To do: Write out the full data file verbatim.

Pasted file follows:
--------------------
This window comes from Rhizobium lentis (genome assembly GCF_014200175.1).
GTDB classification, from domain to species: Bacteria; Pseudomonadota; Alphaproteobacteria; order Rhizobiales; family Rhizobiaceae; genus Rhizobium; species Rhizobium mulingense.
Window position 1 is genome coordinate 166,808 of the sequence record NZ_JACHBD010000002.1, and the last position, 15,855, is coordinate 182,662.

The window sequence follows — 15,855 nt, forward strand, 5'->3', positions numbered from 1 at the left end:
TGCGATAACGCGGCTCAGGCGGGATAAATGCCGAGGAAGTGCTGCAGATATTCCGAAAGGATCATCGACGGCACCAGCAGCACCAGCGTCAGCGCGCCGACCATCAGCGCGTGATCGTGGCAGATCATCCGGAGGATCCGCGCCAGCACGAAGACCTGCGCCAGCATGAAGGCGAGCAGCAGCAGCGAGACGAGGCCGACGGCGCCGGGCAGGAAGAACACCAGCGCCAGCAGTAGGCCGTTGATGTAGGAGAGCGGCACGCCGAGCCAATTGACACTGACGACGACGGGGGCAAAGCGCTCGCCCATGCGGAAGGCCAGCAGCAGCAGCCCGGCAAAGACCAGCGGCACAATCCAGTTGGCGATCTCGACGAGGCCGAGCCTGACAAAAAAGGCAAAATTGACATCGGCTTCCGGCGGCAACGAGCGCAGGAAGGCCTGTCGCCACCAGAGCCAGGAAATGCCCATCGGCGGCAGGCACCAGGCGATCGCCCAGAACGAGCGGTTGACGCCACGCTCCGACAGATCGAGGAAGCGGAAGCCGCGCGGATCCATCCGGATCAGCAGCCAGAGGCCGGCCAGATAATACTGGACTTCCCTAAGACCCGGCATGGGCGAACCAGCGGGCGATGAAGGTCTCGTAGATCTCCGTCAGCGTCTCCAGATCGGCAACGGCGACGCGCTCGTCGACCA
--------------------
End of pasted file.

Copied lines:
This window comes from Rhizobium lentis (genome assembly GCF_014200175.1).
GTDB classification, from domain to species: Bacteria; Pseudomonadota; Alphaproteobacteria; order Rhizobiales; family Rhizobiaceae; genus Rhizobium; species Rhizobium mulingense.
Window position 1 is genome coordinate 166,808 of the sequence record NZ_JACHBD010000002.1, and the last position, 15,855, is coordinate 182,662.

The window sequence follows — 15,855 nt, forward strand, 5'->3', positions numbered from 1 at the left end:
TGCGATAACGCGGCTCAGGCGGGATAAATGCCGAGGAAGTGCTGCAGATATTCCGAAAGGATCATCGACGGCACCAGCAGCACCAGCGTCAGCGCGCCGACCATCAGCGCGTGATCGTGGCAGATCATCCGGAGGATCCGCGCCAGCACGAAGACCTGCGCCAGCATGAAGGCGAGCAGCAGCAGCGAGACGAGGCCGACGGCGCCGGGCAGGAAGAACACCAGCGCCAGCAGTAGGCCGTTGATGTAGGAGAGCGGCACGCCGAGCCAATTGACACTGACGACGACGGGGGCAAAGCGCTCGCCCATGCGGAAGGCCAGCAGCAGCAGCCCGGCAAAGACCAGCGGCACAATCCAGTTGGCGATCTCGACGAGGCCGAGCCTGACAAAAAAGGCAAAATTGACATCGGCTTCCGGCGGCAACGAGCGCAGGAAGGCCTGTCGCCACCAGAGCCAGGAAATGCCCATCGGCGGCAGGCACCAGGCGATCGCCCAGAACGAGCGGTTGACGCCACGCTCCGACAGATCGAGGAAGCGGAAGCCGCGCGGATCCATCCGGATCAGCAGCCAGAGGCCGGCCAGATAATACTGGACTTCCCTAAGACCCGGCATGGGCGAACCAGCGGGCGATGAAGGTCTCGTAGATCTCCGTCAGCGTCTCCAGATCGGCAACGGCGACGCGCTCGTCGACCA